Gartner: 10 Radical Changes Coming To IT - InformationWeek

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10/15/2015
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Gartner: 10 Radical Changes Coming To IT

Gartner's Daryl Plummer paints a convincing picture of a near-term future full of robots, smart machines, machine learning, and changing mobile habits. Here's everything CIOs and IT professionals need to know to be prepared.
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(Image: Gewitterkind/iStockphoto)

(Image: Gewitterkind/iStockphoto)

Predicting the future of technology is never easy. Gartner gazed into its crystal ball recently to give us 10 strategic predictions for 2016 and beyond. If the research firm is right, CIOs and IT professionals need to start preparing as soon as possible for the major changes coming to IT -- and to our lives in general.

Daryl Plummer, Gartner managing vice president and fellow, presented his organization's view of the technology future during the Gartner Symposium/ITxpo in Orlando last week. Some of the predictions won't be news to you, some will stun you, and others you'll find downright creepy.

Some of them may need to be taken with a grain of salt. "This is so you can understand the things that are going to happen to you," said Pummer, before launching into the predictions. "Some of this will seem hard to believe, but that is the point. The future is hard to predict. Who would have thought we would have had so many smartphones if we did this in the 90s? We're trying to predict the things that are hard to predict."

[Want to know more about the future? Read 10 Emerging Trends From Gartner Symposium.]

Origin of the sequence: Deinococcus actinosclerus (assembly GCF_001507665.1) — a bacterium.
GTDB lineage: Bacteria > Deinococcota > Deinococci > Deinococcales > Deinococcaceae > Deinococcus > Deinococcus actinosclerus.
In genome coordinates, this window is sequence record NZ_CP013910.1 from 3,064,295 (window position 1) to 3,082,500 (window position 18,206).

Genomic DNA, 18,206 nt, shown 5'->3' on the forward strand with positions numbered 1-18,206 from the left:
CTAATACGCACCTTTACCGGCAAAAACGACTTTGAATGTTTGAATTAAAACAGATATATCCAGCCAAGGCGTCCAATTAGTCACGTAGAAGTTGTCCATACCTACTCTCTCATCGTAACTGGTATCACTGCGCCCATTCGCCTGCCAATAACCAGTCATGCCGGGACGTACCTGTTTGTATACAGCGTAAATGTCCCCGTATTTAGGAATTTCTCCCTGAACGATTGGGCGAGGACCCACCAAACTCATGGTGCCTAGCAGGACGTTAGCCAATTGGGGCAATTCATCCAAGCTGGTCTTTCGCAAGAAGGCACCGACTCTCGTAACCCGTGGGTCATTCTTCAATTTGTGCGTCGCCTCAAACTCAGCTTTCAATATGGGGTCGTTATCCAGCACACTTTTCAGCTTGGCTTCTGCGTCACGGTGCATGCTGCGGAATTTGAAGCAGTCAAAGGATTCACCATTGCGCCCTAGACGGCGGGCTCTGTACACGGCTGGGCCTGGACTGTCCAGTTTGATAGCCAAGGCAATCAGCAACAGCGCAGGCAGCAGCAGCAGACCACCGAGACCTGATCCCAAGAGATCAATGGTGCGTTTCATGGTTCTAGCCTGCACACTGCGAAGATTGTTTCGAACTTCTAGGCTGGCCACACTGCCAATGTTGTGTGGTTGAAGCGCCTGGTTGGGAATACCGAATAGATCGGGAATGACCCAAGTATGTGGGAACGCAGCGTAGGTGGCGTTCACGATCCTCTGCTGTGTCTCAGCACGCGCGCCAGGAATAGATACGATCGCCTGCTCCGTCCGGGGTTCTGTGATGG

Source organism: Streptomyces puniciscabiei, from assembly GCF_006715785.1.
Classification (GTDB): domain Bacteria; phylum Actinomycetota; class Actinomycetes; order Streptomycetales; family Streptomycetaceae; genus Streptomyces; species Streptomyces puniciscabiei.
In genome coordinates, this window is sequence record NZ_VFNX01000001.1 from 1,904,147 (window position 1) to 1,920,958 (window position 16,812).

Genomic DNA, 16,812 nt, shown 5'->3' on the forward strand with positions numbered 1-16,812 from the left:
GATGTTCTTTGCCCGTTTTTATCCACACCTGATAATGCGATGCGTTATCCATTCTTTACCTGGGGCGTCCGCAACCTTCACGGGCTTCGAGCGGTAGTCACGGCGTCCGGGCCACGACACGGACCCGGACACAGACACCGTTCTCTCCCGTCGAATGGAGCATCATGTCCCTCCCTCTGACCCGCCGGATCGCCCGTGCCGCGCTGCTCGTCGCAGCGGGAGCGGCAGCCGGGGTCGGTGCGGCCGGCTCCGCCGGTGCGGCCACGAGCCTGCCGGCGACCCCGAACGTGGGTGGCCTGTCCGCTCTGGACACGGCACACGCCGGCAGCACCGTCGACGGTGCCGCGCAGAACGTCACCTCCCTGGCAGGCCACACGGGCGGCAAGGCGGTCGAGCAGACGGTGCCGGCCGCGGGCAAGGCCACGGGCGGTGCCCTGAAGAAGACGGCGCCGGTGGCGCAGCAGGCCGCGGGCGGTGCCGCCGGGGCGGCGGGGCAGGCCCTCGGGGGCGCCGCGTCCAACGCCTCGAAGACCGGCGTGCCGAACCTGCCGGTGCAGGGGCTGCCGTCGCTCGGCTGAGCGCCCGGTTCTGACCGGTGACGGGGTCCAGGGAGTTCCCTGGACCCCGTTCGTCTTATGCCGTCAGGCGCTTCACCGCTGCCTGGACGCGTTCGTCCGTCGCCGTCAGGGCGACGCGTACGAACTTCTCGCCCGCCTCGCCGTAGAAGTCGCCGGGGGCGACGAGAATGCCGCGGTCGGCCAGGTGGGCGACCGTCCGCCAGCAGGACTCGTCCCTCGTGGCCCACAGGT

Still, Plummer paints a pretty convincing picture of a near-term future full of robots, smart machines, machine learning, and changing mobile habits. In addition to giving you Gartner's 10 predictions, we offer advice for CIOs and IT professionals on how to cope with them. Once you've reviewed these, tell us in the comments which predictions you think will actually come to pass, and which ones you think are plain crazy.

David has been writing on business and technology for over 10 years and was most recently Managing Editor at Enterpriseefficiency.com. Before that he was an Assistant Editor at MIT Sloan Management Review, where he covered a wide range of business topics including IT, ... View Full Bio

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David Wagner
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David Wagner,
User Rank: Strategist
10/16/2015 | 12:09:32 PM
Re: Roboboss says to take a walk
@SaneIT- I mostly agree with you (and me). But is just amazing what a company will do, and how they can get around some loopholes, in the name of saving a few bucks.
David Wagner
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David Wagner,
User Rank: Strategist
10/15/2015 | 12:24:43 PM
Re: Roboboss says to take a walk
@SaneIT- That was the one that struck me as the oddest, too. But i have to say, I know a lot of companies that have created voluntary programs using Fitbits and other healthtrackers with an eye toward saving money on insurance. 

It is possible, if these voluntary programs show enough cost savings we'll start doing it in a less vontary way. I think (I hope) that various laws including the Americans with Disabilities Act would allow for exceptions. But I think it is possible you could get into a situation where someone said, "you have to wear this. We want you to know the data. But we can't act on it."

At any rate, Gartner was fairly convincing tht companies have found ways to convince people to do things in the name of safety. It isn't impossible. But I agree with you that it is the least likely.
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